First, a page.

Liam Fox Says He’ll ‘miss Boris Johnson’ In The Cabinet But Defends Theresa May’s Chequers Brexit Deal

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LIAM Fox says he will “miss” Boris Johnson in the Cabinet and it’s a “great pity” that he quit over Brexit.

The International Trade Secretary told LBC this morning that he’s sure the ex-Foreign Secretary will still play a part in politics.

Getty Images – Getty Liam Fox, meeting Donald Trump on Thursday, says he’ll miss Boris in the cabinet

Speaking almost a week after his pal chucked in the towel and said he couldn’t support Mrs May’s Brexit plans anymore, Dr Fox said: “Boris is a great friend of mine and I think it’s a great pity that he left the cabinet.

“And I have to say that personally I shall miss him.”

Mr Johnson followed Brexit Secretary David Davis out the door, who quit just 24 hours before him.

Dr Fox added that the rest of the party will surely miss him too, but that “Boris and David Davis will continue to make a big contribution”.

London News Pictures Boris quit the Government last week over Mrs May’s Brexit plans

AFP or licensors The Trade Secretary said he was sure the ex-Foreign Secretary would still play a part in Brexit

He added that he had “very positive” discussions with President Trump about Brexit and future trade deals, after The Sun’s explosive interview with the President yesterday.

President Trump warned Theresa May that any attempts to maintain close ties with the EU would make a lucrative US trade deal very unlikely.

Mr Trump said: “If they do a deal like that, we would be dealing with the European Union instead of dealing with the UK, so it will probably kill the deal.”

But Dr Fox, who met Mr Trump and Melania as the couple touched down in London on Thursday, played down The Sun’s interview, saying that he had spoken to the President at great length during their black-tie dinner at Blenheim Palace.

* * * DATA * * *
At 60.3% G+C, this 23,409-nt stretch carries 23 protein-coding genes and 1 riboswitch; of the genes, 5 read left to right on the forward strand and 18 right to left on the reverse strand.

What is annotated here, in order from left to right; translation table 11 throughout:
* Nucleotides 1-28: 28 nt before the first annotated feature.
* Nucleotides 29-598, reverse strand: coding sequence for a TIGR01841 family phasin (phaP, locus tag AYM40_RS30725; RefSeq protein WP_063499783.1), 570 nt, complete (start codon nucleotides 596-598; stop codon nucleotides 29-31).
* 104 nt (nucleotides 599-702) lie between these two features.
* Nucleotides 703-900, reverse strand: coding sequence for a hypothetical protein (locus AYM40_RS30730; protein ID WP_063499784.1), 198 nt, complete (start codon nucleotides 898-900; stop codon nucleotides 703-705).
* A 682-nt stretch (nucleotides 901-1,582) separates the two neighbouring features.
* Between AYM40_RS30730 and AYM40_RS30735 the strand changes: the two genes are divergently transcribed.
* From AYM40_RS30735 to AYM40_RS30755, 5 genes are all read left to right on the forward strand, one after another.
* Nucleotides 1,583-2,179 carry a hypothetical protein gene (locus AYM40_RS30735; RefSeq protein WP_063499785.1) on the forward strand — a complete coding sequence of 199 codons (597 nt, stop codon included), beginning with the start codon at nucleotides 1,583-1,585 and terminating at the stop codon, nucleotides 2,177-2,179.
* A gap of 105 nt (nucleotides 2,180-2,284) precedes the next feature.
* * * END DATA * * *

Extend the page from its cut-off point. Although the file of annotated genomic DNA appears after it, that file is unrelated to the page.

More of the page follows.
“The President made it very clear in his press conference, that the US is still very keen [on a trade deal],” he added.

Reuters Dr Fox (back left) who met Mr Trump at the airport on Thursday, said a trade deal was still on the cards

EPA Theresa May and husband Philip pose for pictures with Donald and Melania Trump at Blenheim Palace

Yesterday in a rapid about-turn overnight, the President confessed he had apologised for his diatribe, and for revealing that she had ignored his advice.

Mr Trump instead insisted on Brexit: “Whatever you do is OK with me”.

He held Mrs May’s hand as they descended the garden steps to their outdoor press conference in the grounds of her country retreat.

And he gushed: “This incredible woman right here is doing a fantastic job. I mean that.

“She is a tough negotiator, very smart and determined.

“And I must say, I have gotten to know Theresa May much better over the last two days than I have known her over the last year and a half.

“I think she’s a terrific woman. I think she’s doing a terrific job. And that Brexit is a very tough situation, that’s a tough deal.”

AFP Donald Trump heaped praise on Theresa May but urged her to make sure her Brexit deal lets Britain strike a trade agreement with the US

Dr Fox went out to try and defend Mrs May’s Brexit Chequers deal today, insisting that Britain would be “still in control of the things that really matter” – like setting tariffs.

He told BBC Radio 4: “We have been discussing with American officials exactly what the agreement at chequers meant.

“Some have not fully understood the freedoms that the UK will have.”

The Soft Brexit agreement in 6 bullet points

THERESA May’s UK-Free Trade Area:

“Common rulebook” would keep British producers bound by EU rules on goods – including farmers. Parlament would oversee these rules – but deciding not to abide by them would have “consequences”. Joint UK-EU Committee to oversee and rule on disputes but these would be settled based on more than 40 years of EU laws. Britain to effectively stay in the EU’s customs union – described as a “combined customs territory” – to avoid hard border with Ireland. Britain to be responsible for collecting EU tariffs and implementing EU trade policy for goods passing through the UK. Britain to leave EU rules for services – with banks losing crucial EU passporting rights that allows them to sell their services across Europe. Donald Trump looks forward to trade deal with the UK after Brexit




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